People nearing retirement are in for busy times, but it won’t just be making exotic travel plans or sinking holes-in-one. Instead, some will be re-entering the workplace, either full-time or part-time, and even reclaiming their old offices.
Peter Drake, vice-president, retirement and investment solutions for Fidelity Investments in Toronto, says despite proprietary research indicating that 56% of employed Canadians surveyed over the age of 45 plan to retire before turning 65, statistics show 8% of Canadians over the age of 65 are still in the labour force, either working or looking for work — up two percentage points since 2001.
“You’re probably looking at the most rapidly growing part of the labour force,” said Drake at a retirement seminar last Friday at the Advocis national conference in Victoria.
Drake has first-hand experience — he retired three years ago from a career at TD, only to be wooed back by his former employer with a part-time consulting contract. He did that for a year-and-a-half, and then took another part-time consulting job in financial services, juggling that with other independent projects.
But by the end of last year he found his foray into semi-retirement had lost its lustre. Drake said he felt “miserable” and “underutilized,” and was less then impressed with the isolation of his re-vamped retirement career. So he decided to return to work full-time.
For Drake it was really the only appealing option aside from altruistic pursuits and hobbies. “I’ve done a lot of volunteer work and that didn’t really grab me,” he explained, adding that one can only ride a bicycle or paddle a canoe for so long before craving something new.
Now in his early 60s, Drake is one of Fidelity’s new recruits, spending his time travelling the country, talking retirement and loving the busy pace. “It was a job that I thought had my name written all over it. I was just delighted to have the opportunity.”
But not everyone approaching their senior years chooses to go back to work as a panacea for boredom. The fact is some of them have to; they just won’t have the income to survive otherwise. Fidelity’s research indicates that aside from company pensions, other earned income, and investment income, a Canadian couple aged 65-plus with an income of $85,000 would potentially be responsible for funding approximately 80% of their retirement income.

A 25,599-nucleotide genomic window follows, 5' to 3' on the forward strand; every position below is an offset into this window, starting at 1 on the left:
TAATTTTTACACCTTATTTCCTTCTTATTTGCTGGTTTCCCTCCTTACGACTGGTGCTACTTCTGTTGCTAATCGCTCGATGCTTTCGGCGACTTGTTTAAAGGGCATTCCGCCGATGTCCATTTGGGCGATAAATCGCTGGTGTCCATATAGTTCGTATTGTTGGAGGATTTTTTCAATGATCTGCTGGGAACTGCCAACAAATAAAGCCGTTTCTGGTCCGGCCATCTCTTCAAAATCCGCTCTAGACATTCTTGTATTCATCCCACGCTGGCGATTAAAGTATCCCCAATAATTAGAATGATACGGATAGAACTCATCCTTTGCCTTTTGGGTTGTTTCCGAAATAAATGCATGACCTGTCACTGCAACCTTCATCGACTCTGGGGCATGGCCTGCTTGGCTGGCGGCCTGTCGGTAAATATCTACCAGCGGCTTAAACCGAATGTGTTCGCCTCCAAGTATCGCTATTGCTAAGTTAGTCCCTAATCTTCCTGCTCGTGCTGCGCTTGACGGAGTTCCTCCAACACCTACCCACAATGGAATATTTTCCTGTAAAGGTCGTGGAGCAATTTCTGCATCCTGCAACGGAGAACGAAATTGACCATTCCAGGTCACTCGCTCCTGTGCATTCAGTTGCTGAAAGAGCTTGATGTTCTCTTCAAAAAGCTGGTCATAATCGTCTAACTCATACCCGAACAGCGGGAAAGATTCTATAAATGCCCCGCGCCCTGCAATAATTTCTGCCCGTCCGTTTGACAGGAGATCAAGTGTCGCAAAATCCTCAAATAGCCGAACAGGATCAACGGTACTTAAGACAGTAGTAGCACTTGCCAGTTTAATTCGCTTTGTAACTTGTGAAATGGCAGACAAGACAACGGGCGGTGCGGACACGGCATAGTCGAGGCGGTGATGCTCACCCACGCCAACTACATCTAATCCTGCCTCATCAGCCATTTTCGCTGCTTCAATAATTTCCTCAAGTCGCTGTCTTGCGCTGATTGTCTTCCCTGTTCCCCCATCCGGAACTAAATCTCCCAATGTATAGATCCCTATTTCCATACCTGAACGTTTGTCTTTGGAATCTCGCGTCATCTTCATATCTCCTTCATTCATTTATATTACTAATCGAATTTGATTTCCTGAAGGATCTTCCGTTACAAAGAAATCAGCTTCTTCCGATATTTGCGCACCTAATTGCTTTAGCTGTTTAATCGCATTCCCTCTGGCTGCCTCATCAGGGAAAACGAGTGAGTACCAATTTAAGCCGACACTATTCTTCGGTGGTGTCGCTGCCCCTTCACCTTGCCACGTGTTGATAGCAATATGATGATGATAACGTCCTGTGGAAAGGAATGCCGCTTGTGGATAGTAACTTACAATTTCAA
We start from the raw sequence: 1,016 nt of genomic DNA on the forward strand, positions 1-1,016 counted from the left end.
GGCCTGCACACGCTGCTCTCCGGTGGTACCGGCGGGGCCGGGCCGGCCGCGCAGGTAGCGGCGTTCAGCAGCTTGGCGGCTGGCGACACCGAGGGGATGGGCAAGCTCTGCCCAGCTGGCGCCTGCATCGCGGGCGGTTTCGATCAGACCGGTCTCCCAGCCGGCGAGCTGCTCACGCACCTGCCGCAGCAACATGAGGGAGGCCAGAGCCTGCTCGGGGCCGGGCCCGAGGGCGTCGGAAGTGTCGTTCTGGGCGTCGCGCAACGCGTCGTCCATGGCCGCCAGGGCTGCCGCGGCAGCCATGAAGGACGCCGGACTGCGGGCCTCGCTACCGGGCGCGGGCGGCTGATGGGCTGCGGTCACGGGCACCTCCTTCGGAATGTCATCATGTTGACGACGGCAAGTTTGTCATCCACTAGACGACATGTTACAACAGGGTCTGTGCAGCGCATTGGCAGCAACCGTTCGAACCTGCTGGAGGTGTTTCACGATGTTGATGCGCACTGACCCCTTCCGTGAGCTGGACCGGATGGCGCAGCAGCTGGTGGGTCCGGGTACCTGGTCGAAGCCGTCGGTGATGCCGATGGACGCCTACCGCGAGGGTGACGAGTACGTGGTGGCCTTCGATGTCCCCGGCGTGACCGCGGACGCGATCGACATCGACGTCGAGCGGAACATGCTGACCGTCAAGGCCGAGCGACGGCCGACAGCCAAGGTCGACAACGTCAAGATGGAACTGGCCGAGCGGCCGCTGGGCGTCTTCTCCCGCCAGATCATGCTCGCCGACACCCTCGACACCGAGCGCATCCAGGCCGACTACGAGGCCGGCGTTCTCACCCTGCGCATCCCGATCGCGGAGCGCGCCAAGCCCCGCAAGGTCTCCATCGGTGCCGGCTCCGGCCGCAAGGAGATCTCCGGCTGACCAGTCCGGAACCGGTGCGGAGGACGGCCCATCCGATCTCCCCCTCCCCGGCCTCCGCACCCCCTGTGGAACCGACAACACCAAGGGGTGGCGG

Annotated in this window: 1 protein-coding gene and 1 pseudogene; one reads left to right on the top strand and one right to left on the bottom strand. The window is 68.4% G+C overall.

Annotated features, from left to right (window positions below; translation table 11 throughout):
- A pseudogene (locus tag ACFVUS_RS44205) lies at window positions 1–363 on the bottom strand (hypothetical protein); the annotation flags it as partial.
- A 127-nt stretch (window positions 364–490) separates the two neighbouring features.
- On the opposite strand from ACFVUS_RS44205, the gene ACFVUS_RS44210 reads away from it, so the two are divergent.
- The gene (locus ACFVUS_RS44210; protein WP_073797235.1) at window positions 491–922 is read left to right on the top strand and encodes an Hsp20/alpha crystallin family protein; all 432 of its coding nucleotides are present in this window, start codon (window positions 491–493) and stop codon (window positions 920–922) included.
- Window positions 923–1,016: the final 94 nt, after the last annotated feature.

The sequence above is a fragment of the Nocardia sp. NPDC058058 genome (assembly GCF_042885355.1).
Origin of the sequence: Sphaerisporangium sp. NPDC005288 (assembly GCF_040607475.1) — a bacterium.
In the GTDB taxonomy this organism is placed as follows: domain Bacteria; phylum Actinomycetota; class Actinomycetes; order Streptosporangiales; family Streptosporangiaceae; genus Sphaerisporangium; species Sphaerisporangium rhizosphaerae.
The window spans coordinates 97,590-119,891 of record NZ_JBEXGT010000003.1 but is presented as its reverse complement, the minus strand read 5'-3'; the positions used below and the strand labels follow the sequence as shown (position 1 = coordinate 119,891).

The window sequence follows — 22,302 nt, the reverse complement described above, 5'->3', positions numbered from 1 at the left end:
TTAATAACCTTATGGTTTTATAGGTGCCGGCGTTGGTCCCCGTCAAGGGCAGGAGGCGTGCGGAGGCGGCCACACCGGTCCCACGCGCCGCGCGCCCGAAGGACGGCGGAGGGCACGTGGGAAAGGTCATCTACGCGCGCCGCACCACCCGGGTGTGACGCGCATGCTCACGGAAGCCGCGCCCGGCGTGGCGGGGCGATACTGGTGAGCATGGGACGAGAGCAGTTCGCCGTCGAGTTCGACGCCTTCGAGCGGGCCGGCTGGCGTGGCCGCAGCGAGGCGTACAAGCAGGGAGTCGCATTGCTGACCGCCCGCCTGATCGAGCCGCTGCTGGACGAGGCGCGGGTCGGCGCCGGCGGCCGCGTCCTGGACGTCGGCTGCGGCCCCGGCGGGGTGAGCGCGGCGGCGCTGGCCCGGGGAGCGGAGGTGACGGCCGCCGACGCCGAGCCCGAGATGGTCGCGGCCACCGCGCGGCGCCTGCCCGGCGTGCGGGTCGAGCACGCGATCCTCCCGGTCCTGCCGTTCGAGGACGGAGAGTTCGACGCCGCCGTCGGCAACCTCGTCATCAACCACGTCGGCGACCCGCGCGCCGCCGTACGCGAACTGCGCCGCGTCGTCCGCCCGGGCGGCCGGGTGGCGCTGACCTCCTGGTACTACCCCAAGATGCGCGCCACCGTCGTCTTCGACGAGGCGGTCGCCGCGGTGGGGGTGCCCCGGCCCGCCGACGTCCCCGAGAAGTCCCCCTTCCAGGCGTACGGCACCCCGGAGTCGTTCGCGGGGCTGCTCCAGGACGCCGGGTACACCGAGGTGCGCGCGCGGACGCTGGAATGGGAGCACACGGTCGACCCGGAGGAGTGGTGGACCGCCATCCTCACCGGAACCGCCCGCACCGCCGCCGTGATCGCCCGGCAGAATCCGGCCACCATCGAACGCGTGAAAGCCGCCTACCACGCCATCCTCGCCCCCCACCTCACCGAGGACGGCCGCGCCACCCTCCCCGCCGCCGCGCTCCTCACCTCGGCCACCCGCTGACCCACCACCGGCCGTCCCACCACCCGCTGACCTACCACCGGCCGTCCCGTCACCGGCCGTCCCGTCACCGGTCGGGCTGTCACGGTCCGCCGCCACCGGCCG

Drake suggests this fact will contribute to a growing number of seniors who will be re-entering the workforce, as will policies adopted by many firms in the 1990s encouraging early retirement. The fear at that time was that by not lowering the retirement age younger individuals wouldn’t get a chance at the more responsible jobs.
“It just shows you that people don’t look ahead,” notes Drake. “Well now guess what? The populations are aging the world over, and apparently not a lot of those young people got hired anyway, probably partly because downsizing was the flavour of the month for a number of years. So now you have people that are out of the work force, you don’t have the people to replace them and what do you do? You go back and you try and persuade them to come back.”
It’s interesting, he adds, that despite the looming retirement income and labour shortage stats, 59% of retirees still don’t think they will need an advisor once they retire. He begs to differ. For advisors, working with employed seniors could pose new challenges.
Some working retirees will want to work just long enough to shore up their prior accumulation of assets, while most of them will work a minimum of five or 10 years, requiring new strategies for the initial injection of that retirement income. If clients do earn a fair bit of income due to workforce re-entry, that may justify a more aggressive asset allocation strategy, Drake adds.